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Ladies, are you breast aware?

Two melons in a lacey bra
Whatever you call them - melons, boobs, 'the girls' - it's important you're aware what your breasts normally look and feel like.

Breast cancer is the most common cancer in Australian women and it is estimated that over 18,000 new cases of the disease will be diagnosed amongst Australian women in 2018. It’s important for all women to be breast aware and know the possible signs and symptoms of breast cancer.

Not sure what you should be looking out for when it comes to your breast health? We’ve got the lowdown on being breast aware and the things you can do to promote breast health.

Getting familiar with your breasts: be breast aware

Being breast aware is important for women of all ages. This means knowing the normal look and feel of your breasts, including the tissue above and below the breast and across into the armpit.

Remember that your breasts may look and feel different throughout your menstrual cycle, so it’s important to get familiar with how your breasts normally change throughout the month.

Keep an eye out for any of the following changes to your breasts, which may appear in one or both breasts:

  • any new lumps or lumpiness
  • a change in the size of your breasts, the shape or how they sit
  • a difference in your nipples like crusting, an ulcer, discharge that happens without squeezing the nipple or redness
  • a newly ‘inverted’ nipple, meaning the nipple is pulled backwards into the breast
  • redness, dimpling or puckered skin on your breast
  • a pain that doesn’t go away.

It can be concerning when you notice a change in your breast. Keep in mind that just because you’ve noticed a change in your breasts, this doesn’t always point to breast cancer. Most of the time, there will be a different reason for a change you have noticed. However, it is important that if you notice any of these changes, or any other unusual changes in your breasts, you see your doctor immediately, so they can rule out breast cancer and ease your mind.

Maintain general health

Keeping healthy by maintaining a healthy weightbeing physically activeeating healthy foods, limiting alcohol and not smoking can help reduce your breast cancer risk.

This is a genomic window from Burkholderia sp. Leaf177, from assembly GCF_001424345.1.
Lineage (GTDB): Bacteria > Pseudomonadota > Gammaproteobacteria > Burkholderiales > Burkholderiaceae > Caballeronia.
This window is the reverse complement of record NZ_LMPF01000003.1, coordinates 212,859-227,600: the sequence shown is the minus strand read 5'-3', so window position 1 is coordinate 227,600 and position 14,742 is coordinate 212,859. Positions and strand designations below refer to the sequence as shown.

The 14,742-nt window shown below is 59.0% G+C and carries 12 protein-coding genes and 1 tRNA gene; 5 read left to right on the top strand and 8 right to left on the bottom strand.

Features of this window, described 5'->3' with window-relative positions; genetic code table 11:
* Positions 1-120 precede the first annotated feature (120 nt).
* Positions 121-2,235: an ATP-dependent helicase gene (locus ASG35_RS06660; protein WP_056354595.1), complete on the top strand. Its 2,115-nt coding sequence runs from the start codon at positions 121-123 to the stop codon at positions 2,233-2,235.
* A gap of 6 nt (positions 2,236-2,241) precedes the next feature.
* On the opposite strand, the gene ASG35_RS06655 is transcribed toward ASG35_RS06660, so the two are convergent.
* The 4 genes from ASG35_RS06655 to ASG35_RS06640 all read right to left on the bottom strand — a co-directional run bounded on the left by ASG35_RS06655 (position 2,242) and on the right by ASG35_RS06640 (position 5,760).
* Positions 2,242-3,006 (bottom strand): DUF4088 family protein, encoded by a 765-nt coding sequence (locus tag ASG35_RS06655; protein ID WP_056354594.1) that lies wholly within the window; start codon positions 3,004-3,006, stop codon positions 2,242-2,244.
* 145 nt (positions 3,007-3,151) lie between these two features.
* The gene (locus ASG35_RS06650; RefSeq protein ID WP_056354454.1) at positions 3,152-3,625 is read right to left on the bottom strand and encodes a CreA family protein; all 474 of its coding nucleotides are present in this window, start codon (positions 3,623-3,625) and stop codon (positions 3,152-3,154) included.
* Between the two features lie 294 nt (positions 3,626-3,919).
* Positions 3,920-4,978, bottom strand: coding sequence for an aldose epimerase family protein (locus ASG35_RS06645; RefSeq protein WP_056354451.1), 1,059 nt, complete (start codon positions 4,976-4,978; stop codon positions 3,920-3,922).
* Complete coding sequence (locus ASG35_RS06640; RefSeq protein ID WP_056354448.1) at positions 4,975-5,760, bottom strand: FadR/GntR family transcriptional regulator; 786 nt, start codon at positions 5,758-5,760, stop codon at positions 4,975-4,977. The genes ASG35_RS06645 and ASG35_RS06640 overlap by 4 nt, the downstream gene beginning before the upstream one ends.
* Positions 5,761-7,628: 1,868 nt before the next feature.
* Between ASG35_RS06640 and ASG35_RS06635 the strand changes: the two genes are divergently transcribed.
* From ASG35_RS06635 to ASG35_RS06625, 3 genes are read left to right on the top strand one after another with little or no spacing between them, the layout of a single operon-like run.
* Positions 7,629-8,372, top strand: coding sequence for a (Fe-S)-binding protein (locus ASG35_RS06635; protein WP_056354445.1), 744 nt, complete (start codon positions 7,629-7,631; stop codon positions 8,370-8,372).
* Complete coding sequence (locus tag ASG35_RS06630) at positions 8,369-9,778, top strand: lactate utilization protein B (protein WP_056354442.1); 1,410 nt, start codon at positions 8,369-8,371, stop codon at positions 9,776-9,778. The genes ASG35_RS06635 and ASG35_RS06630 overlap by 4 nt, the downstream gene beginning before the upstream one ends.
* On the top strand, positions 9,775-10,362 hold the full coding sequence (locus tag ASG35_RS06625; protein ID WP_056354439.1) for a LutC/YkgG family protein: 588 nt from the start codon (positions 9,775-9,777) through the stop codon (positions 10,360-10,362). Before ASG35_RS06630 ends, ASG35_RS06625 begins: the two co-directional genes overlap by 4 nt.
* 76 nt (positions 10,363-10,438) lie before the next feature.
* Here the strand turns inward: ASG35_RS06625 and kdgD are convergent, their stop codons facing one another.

Participate in breast cancer screening

It is recommended that Queensland women aged 50 to 74 years participate in BreastScreen Queensland’s free breast screening program every two years.

A breast screen (you might know it by the term ‘mammogram’) is an x-ray that can pick up small changes in breast tissue. A breast screen can pick up changes in your breast that are too small to feel or see yourself, which means it can help catch breast cancer in early stages.

You can read more about breast screening in Queensland and book your next appointment on the BreastScreen Queensland website.

Separate fact from fiction

There are a number of common myths about breast cancer that have not been proven true. Women should not worry that wearing an underwire bra or being bumped on the breast will cause breast cancer.

What if I have a family history of breast cancer?

If you have a family history of breast cancer, which usually means that more than one close blood relative on the same side of the family have had cancer, talk to your doctor about breast screening and what is best for your individual situation.

What if I have breast implants?

Women of any age who have breast implants or who have had breast reduction surgery should still practice breast awareness and be aware of the normal look and feel of their breasts. Women with breast implants can also participate in breast screening.

What about men?

While it’s much rarer than in women, men can also have breast cancer. It’s important that men, too, are aware of the normal look and feel of their breasts and see their doctor know if they notice any unusual changes.

See your doctor about any concerns

If you are concerned about your breast health for any reason or are experiencing any worry or anxiety about breast cancer, make an appointment to talk about it with your doctor.

More information

Breast cancer screening and prevention

Last updated: 24 October 2018